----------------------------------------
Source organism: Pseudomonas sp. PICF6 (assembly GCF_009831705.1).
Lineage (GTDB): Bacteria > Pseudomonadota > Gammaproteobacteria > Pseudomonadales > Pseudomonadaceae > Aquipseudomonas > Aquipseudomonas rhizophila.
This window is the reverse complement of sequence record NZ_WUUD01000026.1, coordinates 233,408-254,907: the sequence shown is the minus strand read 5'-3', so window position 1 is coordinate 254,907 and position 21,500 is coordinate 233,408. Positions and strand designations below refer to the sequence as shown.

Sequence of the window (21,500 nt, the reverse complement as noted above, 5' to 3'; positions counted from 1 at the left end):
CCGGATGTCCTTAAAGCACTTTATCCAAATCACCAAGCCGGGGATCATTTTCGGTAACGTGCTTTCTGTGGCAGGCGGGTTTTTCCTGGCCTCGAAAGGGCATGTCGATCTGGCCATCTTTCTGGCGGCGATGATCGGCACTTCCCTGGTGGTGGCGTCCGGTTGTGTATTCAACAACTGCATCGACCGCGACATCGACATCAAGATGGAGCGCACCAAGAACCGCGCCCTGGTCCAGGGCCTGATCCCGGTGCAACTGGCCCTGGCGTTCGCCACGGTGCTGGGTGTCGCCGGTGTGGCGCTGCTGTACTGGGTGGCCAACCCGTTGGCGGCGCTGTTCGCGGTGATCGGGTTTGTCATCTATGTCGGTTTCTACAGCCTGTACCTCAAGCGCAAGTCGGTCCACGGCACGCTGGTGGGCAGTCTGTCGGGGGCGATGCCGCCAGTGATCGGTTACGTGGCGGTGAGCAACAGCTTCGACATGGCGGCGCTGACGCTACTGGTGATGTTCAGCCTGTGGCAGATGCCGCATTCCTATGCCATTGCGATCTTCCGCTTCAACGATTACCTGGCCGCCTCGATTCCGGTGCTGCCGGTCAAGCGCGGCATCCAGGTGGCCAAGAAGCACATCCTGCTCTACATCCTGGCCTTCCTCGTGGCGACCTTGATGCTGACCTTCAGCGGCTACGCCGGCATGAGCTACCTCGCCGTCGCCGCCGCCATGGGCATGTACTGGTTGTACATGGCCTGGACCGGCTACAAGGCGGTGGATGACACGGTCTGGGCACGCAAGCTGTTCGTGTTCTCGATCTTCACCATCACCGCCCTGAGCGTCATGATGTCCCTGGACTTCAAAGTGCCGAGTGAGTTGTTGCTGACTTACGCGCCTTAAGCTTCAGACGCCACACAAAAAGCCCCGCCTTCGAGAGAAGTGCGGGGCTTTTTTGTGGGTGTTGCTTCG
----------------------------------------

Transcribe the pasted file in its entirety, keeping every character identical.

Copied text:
Source organism: Pseudomonas sp. PICF6 (assembly GCF_009831705.1).
Lineage (GTDB): Bacteria > Pseudomonadota > Gammaproteobacteria > Pseudomonadales > Pseudomonadaceae > Aquipseudomonas > Aquipseudomonas rhizophila.
This window is the reverse complement of sequence record NZ_WUUD01000026.1, coordinates 233,408-254,907: the sequence shown is the minus strand read 5'-3', so window position 1 is coordinate 254,907 and position 21,500 is coordinate 233,408. Positions and strand designations below refer to the sequence as shown.

Sequence of the window (21,500 nt, the reverse complement as noted above, 5' to 3'; positions counted from 1 at the left end):
CCGGATGTCCTTAAAGCACTTTATCCAAATCACCAAGCCGGGGATCATTTTCGGTAACGTGCTTTCTGTGGCAGGCGGGTTTTTCCTGGCCTCGAAAGGGCATGTCGATCTGGCCATCTTTCTGGCGGCGATGATCGGCACTTCCCTGGTGGTGGCGTCCGGTTGTGTATTCAACAACTGCATCGACCGCGACATCGACATCAAGATGGAGCGCACCAAGAACCGCGCCCTGGTCCAGGGCCTGATCCCGGTGCAACTGGCCCTGGCGTTCGCCACGGTGCTGGGTGTCGCCGGTGTGGCGCTGCTGTACTGGGTGGCCAACCCGTTGGCGGCGCTGTTCGCGGTGATCGGGTTTGTCATCTATGTCGGTTTCTACAGCCTGTACCTCAAGCGCAAGTCGGTCCACGGCACGCTGGTGGGCAGTCTGTCGGGGGCGATGCCGCCAGTGATCGGTTACGTGGCGGTGAGCAACAGCTTCGACATGGCGGCGCTGACGCTACTGGTGATGTTCAGCCTGTGGCAGATGCCGCATTCCTATGCCATTGCGATCTTCCGCTTCAACGATTACCTGGCCGCCTCGATTCCGGTGCTGCCGGTCAAGCGCGGCATCCAGGTGGCCAAGAAGCACATCCTGCTCTACATCCTGGCCTTCCTCGTGGCGACCTTGATGCTGACCTTCAGCGGCTACGCCGGCATGAGCTACCTCGCCGTCGCCGCCGCCATGGGCATGTACTGGTTGTACATGGCCTGGACCGGCTACAAGGCGGTGGATGACACGGTCTGGGCACGCAAGCTGTTCGTGTTCTCGATCTTCACCATCACCGCCCTGAGCGTCATGATGTCCCTGGACTTCAAAGTGCCGAGTGAGTTGTTGCTGACTTACGCGCCTTAAGCTTCAGACGCCACACAAAAAGCCCCGCCTTCGAGAGAAGTGCGGGGCTTTTTTGTGGGTGTTGCTTCG